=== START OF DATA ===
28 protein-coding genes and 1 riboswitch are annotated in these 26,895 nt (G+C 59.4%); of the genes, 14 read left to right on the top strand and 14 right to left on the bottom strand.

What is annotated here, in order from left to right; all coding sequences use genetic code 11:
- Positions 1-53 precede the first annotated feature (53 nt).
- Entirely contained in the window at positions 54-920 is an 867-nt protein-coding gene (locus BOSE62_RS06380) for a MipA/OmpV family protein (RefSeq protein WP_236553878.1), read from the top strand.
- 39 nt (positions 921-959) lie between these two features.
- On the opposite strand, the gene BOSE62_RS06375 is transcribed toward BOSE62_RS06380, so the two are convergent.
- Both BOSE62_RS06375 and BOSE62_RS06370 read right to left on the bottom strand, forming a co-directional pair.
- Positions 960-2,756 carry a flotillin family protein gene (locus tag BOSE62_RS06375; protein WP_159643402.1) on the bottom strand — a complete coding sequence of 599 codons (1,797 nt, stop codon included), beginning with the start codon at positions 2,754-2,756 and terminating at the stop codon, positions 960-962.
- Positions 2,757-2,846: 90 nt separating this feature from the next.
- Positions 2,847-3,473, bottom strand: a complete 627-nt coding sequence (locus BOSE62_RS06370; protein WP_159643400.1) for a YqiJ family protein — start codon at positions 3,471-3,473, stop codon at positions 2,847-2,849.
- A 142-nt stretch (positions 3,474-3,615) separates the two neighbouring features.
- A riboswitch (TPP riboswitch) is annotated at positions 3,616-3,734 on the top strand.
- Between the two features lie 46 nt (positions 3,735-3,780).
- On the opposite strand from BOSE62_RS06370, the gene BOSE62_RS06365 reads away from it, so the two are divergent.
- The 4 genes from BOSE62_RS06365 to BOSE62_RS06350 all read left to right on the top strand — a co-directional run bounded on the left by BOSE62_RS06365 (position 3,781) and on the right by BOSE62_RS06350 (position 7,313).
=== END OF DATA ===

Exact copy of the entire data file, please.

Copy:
28 protein-coding genes and 1 riboswitch are annotated in these 26,895 nt (G+C 59.4%); of the genes, 14 read left to right on the top strand and 14 right to left on the bottom strand.

What is annotated here, in order from left to right; all coding sequences use genetic code 11:
- Positions 1-53 precede the first annotated feature (53 nt).
- Entirely contained in the window at positions 54-920 is an 867-nt protein-coding gene (locus BOSE62_RS06380) for a MipA/OmpV family protein (RefSeq protein WP_236553878.1), read from the top strand.
- 39 nt (positions 921-959) lie between these two features.
- On the opposite strand, the gene BOSE62_RS06375 is transcribed toward BOSE62_RS06380, so the two are convergent.
- Both BOSE62_RS06375 and BOSE62_RS06370 read right to left on the bottom strand, forming a co-directional pair.
- Positions 960-2,756 carry a flotillin family protein gene (locus tag BOSE62_RS06375; protein WP_159643402.1) on the bottom strand — a complete coding sequence of 599 codons (1,797 nt, stop codon included), beginning with the start codon at positions 2,754-2,756 and terminating at the stop codon, positions 960-962.
- Positions 2,757-2,846: 90 nt separating this feature from the next.
- Positions 2,847-3,473, bottom strand: a complete 627-nt coding sequence (locus BOSE62_RS06370; protein WP_159643400.1) for a YqiJ family protein — start codon at positions 3,471-3,473, stop codon at positions 2,847-2,849.
- A 142-nt stretch (positions 3,474-3,615) separates the two neighbouring features.
- A riboswitch (TPP riboswitch) is annotated at positions 3,616-3,734 on the top strand.
- Between the two features lie 46 nt (positions 3,735-3,780).
- On the opposite strand from BOSE62_RS06370, the gene BOSE62_RS06365 reads away from it, so the two are divergent.
- The 4 genes from BOSE62_RS06365 to BOSE62_RS06350 all read left to right on the top strand — a co-directional run bounded on the left by BOSE62_RS06365 (position 3,781) and on the right by BOSE62_RS06350 (position 7,313).